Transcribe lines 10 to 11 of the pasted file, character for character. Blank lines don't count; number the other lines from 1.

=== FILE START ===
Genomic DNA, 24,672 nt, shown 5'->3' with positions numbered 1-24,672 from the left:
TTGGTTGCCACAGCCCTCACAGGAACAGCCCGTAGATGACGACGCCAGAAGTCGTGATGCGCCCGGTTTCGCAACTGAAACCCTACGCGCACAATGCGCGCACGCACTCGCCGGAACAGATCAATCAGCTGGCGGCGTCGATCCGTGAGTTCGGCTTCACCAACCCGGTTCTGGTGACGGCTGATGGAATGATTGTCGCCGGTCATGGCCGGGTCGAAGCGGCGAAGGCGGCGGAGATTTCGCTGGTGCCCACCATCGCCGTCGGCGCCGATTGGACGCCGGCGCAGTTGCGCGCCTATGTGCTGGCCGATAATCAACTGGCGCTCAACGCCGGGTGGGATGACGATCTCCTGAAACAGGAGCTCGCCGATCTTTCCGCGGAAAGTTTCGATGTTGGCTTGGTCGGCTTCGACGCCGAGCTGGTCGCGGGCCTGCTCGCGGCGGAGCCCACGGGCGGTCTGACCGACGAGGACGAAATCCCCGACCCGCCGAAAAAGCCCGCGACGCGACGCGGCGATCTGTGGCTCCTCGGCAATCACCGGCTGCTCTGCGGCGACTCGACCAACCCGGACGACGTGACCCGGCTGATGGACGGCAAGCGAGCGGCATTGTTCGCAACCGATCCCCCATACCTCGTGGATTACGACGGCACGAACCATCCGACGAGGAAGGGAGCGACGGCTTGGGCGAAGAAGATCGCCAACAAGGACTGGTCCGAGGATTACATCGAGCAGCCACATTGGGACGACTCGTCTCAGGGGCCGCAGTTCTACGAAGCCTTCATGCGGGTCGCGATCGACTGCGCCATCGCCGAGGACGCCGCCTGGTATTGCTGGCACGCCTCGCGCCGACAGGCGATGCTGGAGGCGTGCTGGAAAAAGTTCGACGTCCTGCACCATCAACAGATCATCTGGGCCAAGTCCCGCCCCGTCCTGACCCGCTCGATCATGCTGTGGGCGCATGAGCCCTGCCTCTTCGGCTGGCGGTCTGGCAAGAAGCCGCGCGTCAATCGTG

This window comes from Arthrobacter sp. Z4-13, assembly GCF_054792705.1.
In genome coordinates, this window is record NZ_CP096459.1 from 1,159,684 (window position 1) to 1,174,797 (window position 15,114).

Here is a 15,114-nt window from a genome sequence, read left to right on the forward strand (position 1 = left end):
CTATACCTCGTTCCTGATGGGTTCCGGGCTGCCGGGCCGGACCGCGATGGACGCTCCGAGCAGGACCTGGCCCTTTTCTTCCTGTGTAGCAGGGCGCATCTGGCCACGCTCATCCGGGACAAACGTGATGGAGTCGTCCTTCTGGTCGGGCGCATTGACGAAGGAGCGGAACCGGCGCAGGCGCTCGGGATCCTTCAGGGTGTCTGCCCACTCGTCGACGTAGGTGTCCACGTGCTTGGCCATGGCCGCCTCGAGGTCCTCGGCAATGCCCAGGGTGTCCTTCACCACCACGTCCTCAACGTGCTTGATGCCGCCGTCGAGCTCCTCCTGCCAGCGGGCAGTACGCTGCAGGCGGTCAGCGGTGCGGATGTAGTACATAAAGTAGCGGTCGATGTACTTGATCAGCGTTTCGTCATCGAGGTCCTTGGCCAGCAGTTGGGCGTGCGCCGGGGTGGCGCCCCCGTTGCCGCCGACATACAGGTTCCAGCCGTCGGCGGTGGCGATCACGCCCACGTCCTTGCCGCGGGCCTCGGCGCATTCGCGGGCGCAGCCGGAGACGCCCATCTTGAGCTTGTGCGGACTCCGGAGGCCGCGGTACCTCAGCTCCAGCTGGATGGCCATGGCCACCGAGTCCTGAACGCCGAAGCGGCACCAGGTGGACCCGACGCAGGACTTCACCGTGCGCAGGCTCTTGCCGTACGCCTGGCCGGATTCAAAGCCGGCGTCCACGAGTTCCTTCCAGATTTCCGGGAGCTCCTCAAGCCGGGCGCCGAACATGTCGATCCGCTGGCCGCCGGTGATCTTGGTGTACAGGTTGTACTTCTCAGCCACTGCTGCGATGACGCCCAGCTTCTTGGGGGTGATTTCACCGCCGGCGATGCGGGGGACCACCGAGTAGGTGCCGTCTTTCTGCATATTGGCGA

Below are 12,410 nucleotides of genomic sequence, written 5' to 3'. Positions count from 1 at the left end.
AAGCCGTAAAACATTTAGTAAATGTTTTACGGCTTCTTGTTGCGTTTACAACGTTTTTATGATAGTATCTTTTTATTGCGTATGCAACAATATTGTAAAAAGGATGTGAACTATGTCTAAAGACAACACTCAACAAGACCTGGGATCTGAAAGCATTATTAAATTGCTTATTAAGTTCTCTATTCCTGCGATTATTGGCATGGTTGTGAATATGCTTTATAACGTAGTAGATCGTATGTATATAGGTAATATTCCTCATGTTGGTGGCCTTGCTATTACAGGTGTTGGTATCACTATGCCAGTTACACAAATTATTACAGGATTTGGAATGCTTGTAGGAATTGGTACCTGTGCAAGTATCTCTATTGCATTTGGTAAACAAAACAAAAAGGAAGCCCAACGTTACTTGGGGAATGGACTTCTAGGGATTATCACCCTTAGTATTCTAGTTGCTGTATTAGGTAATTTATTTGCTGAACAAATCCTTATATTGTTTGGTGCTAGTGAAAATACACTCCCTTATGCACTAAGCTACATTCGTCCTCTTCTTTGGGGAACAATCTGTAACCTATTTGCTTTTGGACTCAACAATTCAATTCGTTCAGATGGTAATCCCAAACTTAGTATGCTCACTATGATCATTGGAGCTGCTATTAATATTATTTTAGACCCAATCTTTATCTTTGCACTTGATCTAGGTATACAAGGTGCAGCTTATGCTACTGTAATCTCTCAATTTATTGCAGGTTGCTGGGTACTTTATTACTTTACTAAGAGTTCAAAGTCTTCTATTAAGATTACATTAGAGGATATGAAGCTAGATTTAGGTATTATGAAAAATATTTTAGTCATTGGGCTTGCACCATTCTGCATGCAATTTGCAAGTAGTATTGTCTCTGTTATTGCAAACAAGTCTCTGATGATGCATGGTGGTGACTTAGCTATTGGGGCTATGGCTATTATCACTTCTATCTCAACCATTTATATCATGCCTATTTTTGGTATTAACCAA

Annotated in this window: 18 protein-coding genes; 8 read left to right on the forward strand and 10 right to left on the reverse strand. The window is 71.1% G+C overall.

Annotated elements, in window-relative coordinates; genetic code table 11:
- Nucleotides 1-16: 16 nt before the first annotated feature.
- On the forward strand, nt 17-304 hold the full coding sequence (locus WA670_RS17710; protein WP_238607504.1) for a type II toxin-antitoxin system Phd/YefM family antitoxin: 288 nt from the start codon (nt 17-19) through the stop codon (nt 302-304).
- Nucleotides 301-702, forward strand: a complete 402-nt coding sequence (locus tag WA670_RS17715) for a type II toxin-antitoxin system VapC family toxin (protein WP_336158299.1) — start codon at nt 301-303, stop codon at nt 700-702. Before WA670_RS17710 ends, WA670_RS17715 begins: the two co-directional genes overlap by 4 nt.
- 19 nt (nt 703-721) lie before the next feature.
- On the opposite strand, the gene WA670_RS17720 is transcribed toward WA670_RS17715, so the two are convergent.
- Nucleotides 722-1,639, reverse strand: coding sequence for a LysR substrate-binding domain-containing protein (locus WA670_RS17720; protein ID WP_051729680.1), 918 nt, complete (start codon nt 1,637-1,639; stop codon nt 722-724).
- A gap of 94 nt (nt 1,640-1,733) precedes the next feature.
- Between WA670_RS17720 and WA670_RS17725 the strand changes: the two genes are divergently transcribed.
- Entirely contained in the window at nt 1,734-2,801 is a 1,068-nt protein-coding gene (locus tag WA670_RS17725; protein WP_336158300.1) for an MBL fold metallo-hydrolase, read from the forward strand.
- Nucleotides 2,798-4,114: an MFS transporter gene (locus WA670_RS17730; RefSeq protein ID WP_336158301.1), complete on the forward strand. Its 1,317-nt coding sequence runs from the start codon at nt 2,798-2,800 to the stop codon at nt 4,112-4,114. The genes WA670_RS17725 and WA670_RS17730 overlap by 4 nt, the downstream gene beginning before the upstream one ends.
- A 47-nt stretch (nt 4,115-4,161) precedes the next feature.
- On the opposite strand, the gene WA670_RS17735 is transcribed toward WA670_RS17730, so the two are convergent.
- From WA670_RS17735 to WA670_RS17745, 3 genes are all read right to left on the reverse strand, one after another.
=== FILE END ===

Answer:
Annotated elements, in window-relative coordinates; genetic code table 11:
- Nucleotides 1-16: 16 nt before the first annotated feature.